While we’re still on our virtual visit to Sweden for yesterday’s post about Anders Zorn, we should stop by and say hi to John Bauer, a dramatically underappreciated fantasy artist.
Looking at Bauer’s wonderfully caricaturish trolls and gnomes, his glowing young princesses and his dark forests of ancient trees, their roots intertwined in Art Nouveau grace, it’s easy to jump to the conclusion that Bauer adopted many of the stylistic elements associated with the great illustrators that embody that approach, like Arthur Rackam, Kay Neilsen and Edmund Dulac.
In fact, the influence probably runs in the opposite direction, or at the very least in both directions. Bauer slightly predates Rackham, Neilsen and Dulac and, while he was undoubtedly influenced by them, his style and subject matter also likely informed much their work and, through them, influenced subsequent generations of fantasy artists.
Bauer himself was likely exposed to the work of Anders Zorn, who was popular in Sweden at the time, but was probably also influenced by Symbolist painters like Arnold Böcklin, visionaries like Gustav Moreau and William Blake and the stylized work of the Pre-Raphaelite and Art Nouveau artists, and perhaps the graceful illustration style of Walter Crane.
Bauer achieved prominence in Sweden with his illustrations for Bland Tomtar och Troll (Among Elves and Trolls), a yearly published book of fairy tales, and illustrated other books and periodicals. His wonderfully stylized drawing style, fascinating experiments with composition and his uncanny ability to make his fairy tale subjects simultaneously dark and elegantly charming have made him a favorite among those familiar with his work.
There is a John Bauer Museum site, which I think refers to a physical museum as well as the online one, but I’m unsure.
It’s unfortunate that books of fairy tales for which he did his illustrations were not widely translated into English. Had they been, Bauer would be as familiar as Rackham.
John Bauer on Project RuneBerg
John Bauer at Bud Plant Illustrated Books
12 Replies to “John Bauer”
Yes, John Bauer’s work really deserves to reach a wider audience outside of Sweden. One of the reasons for his relative obscurity though is that he died only 35 years old, together with his family, when the ferry they travelled on sank.
There appears to be a collection of Swedish Folk Tales that features many of his illustrations available on Amazon.
Another Swedish artist you really should check out is Carl Larsson. His work is especially interesting in that it mixes ink and water colour in a very attractive way, that has been influential on many later illustrators. You can find his paintings here and here.
This is my new favorite painting ever! The imagery speaks so much to a childish fantasy on a very adult level.
Just wanted to let you know that the English Flag link is working this evening. Love this artist! I’ll definitely be asking my Tante Annelise to send me a book on this artist this summer…she happens to live in Sweden. Yay! :)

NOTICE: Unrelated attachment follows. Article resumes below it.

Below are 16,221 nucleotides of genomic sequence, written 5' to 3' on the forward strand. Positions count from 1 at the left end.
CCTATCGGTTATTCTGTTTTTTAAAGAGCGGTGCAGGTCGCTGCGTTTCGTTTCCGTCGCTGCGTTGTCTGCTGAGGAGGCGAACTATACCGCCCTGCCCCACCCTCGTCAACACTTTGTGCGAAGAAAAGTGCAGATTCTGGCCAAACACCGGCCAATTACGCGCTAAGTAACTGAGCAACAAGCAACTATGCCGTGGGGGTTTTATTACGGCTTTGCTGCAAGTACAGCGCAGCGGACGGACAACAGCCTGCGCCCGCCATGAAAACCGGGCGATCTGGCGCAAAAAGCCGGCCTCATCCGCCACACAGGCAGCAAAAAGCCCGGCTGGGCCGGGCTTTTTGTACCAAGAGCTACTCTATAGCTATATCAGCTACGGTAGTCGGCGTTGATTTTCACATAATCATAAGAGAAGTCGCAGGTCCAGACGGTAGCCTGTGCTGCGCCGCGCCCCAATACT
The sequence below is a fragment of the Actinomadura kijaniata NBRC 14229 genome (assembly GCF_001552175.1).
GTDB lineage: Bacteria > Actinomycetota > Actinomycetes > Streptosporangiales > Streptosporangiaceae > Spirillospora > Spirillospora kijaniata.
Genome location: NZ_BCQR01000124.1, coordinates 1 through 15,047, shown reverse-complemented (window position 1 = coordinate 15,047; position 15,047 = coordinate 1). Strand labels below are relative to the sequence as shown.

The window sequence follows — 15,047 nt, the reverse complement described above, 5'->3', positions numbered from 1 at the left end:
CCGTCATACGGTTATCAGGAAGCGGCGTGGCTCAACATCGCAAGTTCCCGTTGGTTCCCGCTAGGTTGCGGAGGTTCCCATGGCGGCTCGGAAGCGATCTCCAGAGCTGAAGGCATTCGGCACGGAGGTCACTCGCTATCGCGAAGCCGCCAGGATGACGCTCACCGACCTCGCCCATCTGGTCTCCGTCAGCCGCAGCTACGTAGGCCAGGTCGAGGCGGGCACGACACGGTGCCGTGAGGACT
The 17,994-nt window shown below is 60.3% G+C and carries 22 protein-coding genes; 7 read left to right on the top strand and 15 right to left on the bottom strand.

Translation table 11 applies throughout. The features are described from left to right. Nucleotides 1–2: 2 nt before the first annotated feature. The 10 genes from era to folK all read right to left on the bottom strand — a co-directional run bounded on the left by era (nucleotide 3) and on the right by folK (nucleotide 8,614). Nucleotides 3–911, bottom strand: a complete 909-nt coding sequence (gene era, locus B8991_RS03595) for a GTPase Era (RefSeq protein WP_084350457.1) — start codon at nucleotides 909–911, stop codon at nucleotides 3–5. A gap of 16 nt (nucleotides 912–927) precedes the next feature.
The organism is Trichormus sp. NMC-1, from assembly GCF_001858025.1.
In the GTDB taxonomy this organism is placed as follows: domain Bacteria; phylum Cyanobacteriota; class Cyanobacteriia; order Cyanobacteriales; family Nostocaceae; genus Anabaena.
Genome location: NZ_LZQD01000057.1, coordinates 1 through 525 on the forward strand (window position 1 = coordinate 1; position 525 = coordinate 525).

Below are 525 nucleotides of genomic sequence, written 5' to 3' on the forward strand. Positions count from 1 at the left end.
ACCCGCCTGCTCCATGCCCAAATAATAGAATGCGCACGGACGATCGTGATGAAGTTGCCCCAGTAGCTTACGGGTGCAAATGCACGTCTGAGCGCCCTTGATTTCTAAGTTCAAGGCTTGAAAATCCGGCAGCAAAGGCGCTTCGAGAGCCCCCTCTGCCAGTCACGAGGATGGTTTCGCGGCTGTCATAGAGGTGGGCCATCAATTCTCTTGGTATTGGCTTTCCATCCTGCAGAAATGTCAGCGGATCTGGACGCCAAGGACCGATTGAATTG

His work looks so modern to me! Thanks for writing about him, I don’t think I had ever seen this artist’s work. You have a wonderful blog. It’s great that you can convey your appreciation for art in such a concise, not pretentious way.
Thanks, all, for your comments. I’m glad to hear the English language link is working on the site now. It’s unfortunate there isn’t more information about Bauer in English and other languages, his work deserves wider appreciation.
Just to provide some added info – yes, there is a permanent, quite nicely executed permanent exhibition of John Bauer’s work at JÃ¶nkÃ¶pings LÃ¤nsmuseum. (Also, the translation of Bland tomtar och troll is actually Among Gnomes and Trolls.)
John Bauer really captured enchanting feelings in his beautiful and brilliant illustrations. Nice to see him being promoted for the audiences! I’ll have to search for his books when visiting Sweden next time.
As an anecdote, his “Tuvstarr” picture has been used in music album covers, f.ex. in BIS 1996 release of Jean Sibelius “The Wood-Nymph” recording, and in the rock album “Second Sight” by Danish Culpeper’s Orchard from year 1972.
i love the beauty of this picture. the innocence is captured by the princess, but the trolls also have a sense of benevolent and gentle curiosity. this is lovely. I will definately tell more people about this artist.
he is truly amazing and unique, underrated. also in sweden I think. he also did a lot of fairy tale illustrations to the long-living swedish nationwide fairytale series ” bland tomtar och troll”, you can get them ( if you would want, there are lot of amazing illustrators :) ) at the very good swedish antiqvaria site ; antikvariat.net
an AWESOME swedish fairytale illustrator who also did a lot of work for Bland tomtar och troll but is SO underrated, he also did a lot of gore and horror but like in the 60s, which are really creepy ( so deep) , also a lot of sexy girls and monstruous men, but also very magical fairytales is HANS ARNOLD; look at his site; http://www.hansarnold.se ( under construction :/ )
he has done loads and loads of pictures, all very precious and unique. not as high-artsy perhaps but lots of imagination and talent.
my first thought was that this painting was by brian froud! i guess it would not surprising that he (froud) was influenced by bauer as well.
Does anyone know where I can get a John Bauer type of troll figure, either made of ceramic or plastic. Would be good if it had cloth type clothes also.
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